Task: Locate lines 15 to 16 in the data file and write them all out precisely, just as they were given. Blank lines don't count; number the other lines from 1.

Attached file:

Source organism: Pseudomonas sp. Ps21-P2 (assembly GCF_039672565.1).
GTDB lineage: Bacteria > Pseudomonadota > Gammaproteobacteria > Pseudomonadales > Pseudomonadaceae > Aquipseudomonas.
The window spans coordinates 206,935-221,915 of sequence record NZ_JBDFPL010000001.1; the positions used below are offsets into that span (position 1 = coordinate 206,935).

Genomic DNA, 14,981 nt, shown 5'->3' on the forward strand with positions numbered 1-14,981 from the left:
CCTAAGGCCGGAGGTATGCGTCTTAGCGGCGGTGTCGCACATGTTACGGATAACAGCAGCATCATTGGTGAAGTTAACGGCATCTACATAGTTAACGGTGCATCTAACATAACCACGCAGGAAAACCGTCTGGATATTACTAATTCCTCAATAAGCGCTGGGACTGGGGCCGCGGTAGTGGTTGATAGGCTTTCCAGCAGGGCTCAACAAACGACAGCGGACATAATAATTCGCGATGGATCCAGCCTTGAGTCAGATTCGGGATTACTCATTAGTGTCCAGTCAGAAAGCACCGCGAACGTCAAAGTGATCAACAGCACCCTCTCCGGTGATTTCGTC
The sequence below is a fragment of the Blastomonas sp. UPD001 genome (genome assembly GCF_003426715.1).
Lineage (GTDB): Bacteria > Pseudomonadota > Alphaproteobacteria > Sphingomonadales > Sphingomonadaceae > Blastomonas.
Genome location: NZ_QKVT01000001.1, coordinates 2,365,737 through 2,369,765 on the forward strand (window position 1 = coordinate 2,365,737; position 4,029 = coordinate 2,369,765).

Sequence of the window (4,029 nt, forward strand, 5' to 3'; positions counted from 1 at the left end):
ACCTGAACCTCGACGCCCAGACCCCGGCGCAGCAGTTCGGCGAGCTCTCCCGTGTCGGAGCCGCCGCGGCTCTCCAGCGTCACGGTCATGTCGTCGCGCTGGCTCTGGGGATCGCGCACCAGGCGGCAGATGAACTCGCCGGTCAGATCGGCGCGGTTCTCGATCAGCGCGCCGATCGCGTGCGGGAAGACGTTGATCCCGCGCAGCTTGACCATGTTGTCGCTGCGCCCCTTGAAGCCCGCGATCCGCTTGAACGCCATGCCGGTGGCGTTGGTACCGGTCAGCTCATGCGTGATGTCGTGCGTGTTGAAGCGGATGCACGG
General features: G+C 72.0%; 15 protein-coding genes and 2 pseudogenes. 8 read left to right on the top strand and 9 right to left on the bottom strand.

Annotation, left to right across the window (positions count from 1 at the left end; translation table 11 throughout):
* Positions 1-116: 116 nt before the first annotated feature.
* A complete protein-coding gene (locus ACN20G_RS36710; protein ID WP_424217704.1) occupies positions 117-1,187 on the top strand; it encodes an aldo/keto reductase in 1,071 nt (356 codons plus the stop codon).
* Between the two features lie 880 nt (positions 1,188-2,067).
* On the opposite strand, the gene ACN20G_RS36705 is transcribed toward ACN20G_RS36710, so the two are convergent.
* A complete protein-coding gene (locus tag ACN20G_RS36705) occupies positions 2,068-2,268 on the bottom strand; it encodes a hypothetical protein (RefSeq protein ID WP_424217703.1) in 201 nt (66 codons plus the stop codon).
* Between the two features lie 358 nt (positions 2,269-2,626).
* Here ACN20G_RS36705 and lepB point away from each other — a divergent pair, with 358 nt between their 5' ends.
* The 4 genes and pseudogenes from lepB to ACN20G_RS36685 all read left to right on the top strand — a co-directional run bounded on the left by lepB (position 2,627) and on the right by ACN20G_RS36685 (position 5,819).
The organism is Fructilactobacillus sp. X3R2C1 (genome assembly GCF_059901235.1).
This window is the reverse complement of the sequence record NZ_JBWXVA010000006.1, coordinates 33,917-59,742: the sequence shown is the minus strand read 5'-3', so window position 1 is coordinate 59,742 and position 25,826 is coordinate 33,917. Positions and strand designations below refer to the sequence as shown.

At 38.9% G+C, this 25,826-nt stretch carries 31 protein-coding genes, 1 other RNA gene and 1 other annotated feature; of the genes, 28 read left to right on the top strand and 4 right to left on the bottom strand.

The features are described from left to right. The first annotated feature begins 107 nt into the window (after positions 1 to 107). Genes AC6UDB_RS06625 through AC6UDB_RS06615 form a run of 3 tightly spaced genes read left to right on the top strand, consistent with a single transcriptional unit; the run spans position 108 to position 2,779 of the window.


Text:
* Between the two features lie 880 nt (positions 1,188-2,067).
* On the opposite strand, the gene ACN20G_RS36705 is transcribed toward ACN20G_RS36710, so the two are convergent.